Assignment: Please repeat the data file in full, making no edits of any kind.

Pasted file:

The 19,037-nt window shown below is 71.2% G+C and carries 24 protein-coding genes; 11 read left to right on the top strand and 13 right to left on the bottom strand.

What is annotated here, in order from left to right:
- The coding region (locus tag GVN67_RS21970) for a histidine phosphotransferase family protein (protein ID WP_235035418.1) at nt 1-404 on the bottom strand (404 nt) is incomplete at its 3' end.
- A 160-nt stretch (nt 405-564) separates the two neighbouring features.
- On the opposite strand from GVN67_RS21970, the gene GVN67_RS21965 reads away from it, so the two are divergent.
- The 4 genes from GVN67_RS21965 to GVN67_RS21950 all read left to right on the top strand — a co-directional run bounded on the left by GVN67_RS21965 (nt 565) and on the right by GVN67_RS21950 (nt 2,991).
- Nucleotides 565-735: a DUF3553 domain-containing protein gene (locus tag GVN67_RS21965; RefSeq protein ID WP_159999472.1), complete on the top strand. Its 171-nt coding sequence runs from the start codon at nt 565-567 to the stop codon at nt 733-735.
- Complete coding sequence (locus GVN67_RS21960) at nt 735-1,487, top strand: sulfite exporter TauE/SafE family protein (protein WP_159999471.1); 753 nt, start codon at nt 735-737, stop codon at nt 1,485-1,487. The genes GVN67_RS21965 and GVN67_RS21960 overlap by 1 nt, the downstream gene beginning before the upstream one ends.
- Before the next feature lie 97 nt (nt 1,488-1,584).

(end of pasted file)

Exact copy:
The 19,037-nt window shown below is 71.2% G+C and carries 24 protein-coding genes; 11 read left to right on the top strand and 13 right to left on the bottom strand.

What is annotated here, in order from left to right:
- The coding region (locus tag GVN67_RS21970) for a histidine phosphotransferase family protein (protein ID WP_235035418.1) at nt 1-404 on the bottom strand (404 nt) is incomplete at its 3' end.
- A 160-nt stretch (nt 405-564) separates the two neighbouring features.
- On the opposite strand from GVN67_RS21970, the gene GVN67_RS21965 reads away from it, so the two are divergent.
- The 4 genes from GVN67_RS21965 to GVN67_RS21950 all read left to right on the top strand — a co-directional run bounded on the left by GVN67_RS21965 (nt 565) and on the right by GVN67_RS21950 (nt 2,991).
- Nucleotides 565-735: a DUF3553 domain-containing protein gene (locus tag GVN67_RS21965; RefSeq protein ID WP_159999472.1), complete on the top strand. Its 171-nt coding sequence runs from the start codon at nt 565-567 to the stop codon at nt 733-735.
- Complete coding sequence (locus GVN67_RS21960) at nt 735-1,487, top strand: sulfite exporter TauE/SafE family protein (protein WP_159999471.1); 753 nt, start codon at nt 735-737, stop codon at nt 1,485-1,487. The genes GVN67_RS21965 and GVN67_RS21960 overlap by 1 nt, the downstream gene beginning before the upstream one ends.
- Before the next feature lie 97 nt (nt 1,488-1,584).